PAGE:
Academic journal article NBER Reporter

Experimental Indexes of Leading and Coincident Economic Indicators

Academic journal article NBER Reporter

Experimental Indexes of Leading and Coincident Economic Indicators

Article excerpt

Annual Research Conference--I:

Experimental Indexes of Leading and Coincident Economic Indicators

The index of coincident economic indicators is a weighted average of several broad monthly indicators of current economic conditions. The index of leading economic indicators is a weighted average of a set of series that signal future changes in overall economic activity. My NBER research project with Mark W. Watson of Northwestern University takes a fresh look at these two indexes and develops new alternatives to the present Department of Commerce (DOC) indicators.

Although coincident and leading indicators currently are produced by the DOC, this is a fitting research project for the NBER. Indeed, the genesis of these indexes was a report written 52 years ago by Wesley Clair Mitchell and his research Associate Arthur F. Burns. That report developed the system of coincident, leading, and lagging indicators that has led to the indexes currently produced by the DOC.

Watson and I started this project with two broad questions: first, how should we construct indexes that provide a timely and interpretable forecast of the state of the economy over the next six months? This question is motivated by the practical problem of using the DOC index of leading indicators to forecast a recession. For example, the rule of thumb that forecasts a recession if there are three consecutive declines in the DOC's monthly leading index is neither timely nor precise. Thus we focused on producing direct forecasts of short-term overall economic growth and of the probability of a recession.

Second, we asked which series to include in constructing these indexes. At a deeper level, how should we decide which series to include and which to exclude? The traditional approach to selecting series for the leading index basically has been bivariate; that is, comparing series one at a time to movements in the coincident index. In contrast, our approach to variable selection is multivariate. It focuses on picking series that have important predictive content on the margin: that is, that have predictive content given the other series in the index.

Three New Experimental Indexes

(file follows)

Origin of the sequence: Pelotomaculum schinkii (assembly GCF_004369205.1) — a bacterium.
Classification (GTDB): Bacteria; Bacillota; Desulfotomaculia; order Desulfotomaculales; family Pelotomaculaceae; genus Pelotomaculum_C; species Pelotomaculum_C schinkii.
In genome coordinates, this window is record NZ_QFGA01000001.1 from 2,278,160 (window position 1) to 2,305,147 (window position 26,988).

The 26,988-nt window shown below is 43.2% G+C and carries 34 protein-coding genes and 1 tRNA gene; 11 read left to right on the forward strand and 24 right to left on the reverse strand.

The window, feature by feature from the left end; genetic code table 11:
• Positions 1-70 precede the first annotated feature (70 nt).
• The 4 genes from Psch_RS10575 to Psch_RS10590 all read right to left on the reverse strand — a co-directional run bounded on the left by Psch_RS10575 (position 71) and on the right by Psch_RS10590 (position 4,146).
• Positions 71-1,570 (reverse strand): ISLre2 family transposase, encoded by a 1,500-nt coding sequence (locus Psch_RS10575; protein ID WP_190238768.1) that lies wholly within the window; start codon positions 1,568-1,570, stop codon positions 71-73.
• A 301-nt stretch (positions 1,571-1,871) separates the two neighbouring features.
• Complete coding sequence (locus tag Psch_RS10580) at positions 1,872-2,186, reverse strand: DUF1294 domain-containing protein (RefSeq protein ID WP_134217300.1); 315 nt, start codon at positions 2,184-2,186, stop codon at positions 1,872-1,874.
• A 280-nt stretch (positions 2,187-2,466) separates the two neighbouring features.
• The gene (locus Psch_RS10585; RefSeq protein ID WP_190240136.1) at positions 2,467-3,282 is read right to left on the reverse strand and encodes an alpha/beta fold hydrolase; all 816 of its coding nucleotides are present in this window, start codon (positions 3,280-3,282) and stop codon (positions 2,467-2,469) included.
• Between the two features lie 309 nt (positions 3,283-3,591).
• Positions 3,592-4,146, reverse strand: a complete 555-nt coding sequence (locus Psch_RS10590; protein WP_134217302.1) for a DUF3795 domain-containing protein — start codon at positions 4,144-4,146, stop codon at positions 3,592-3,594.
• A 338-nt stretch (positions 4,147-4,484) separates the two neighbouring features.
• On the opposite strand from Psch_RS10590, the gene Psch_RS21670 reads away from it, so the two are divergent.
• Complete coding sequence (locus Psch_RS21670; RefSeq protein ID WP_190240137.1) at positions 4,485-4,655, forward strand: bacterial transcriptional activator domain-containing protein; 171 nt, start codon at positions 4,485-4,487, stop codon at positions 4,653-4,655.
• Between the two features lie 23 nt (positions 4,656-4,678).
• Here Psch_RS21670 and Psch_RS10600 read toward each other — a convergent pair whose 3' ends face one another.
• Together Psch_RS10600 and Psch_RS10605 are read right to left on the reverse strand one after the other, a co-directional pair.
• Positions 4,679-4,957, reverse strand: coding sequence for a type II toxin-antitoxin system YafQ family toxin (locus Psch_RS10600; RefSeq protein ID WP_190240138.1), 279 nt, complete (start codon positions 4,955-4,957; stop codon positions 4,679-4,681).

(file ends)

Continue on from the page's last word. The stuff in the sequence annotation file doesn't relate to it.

Our project has resulted in three new indexes. To distinguish them from the indexes produced by the DOC, and to emphasize that this is an ongoing research project, we refer to these as "experimental" indexes. The first of these indexes is the experimental index of coincident indicators (XCI). Like the coincident index produced by the DOC, the XCI is designed to measure --on a monthly basis--the current level of overall economic activity. The second index, the experimental leading index (XLI), forecasts the growth of the XCI over the next six months, scaled to provide annual rates. This index is computed using a revised set of leading variables. The third index, the experimental recession index (XRI), represents a new concept in the context of coincident and leading economic indicators. This index estimates the probability that the economy will be in a recession in six months. Because it is a probability, the index can range from 0 to 100 percent.

Experimental Index of Coincident Indicators (XCI)

The XCI is plotted in Figure 1. Cyclical peaks and troughs, as determined by the NBER's Business Cycle Dating Committee, are indicated by vertical lines. Our XCI is quantitatively similar to the coincident index produced by the DOC. Like the DOC series, ours is a weighted average of four broad measures of economic activity: industrial production; real personal income (less transfers); real manufacturing and trade sales; and employee-hours at nonagricultural establishments. The index is scaled to equal 100 in 1967.

The two main differences between our XCI and the DOC coincident index are, first, that we use employee-hours rather than the number of employees and, second, that we put some weight on lagged values of these series. …

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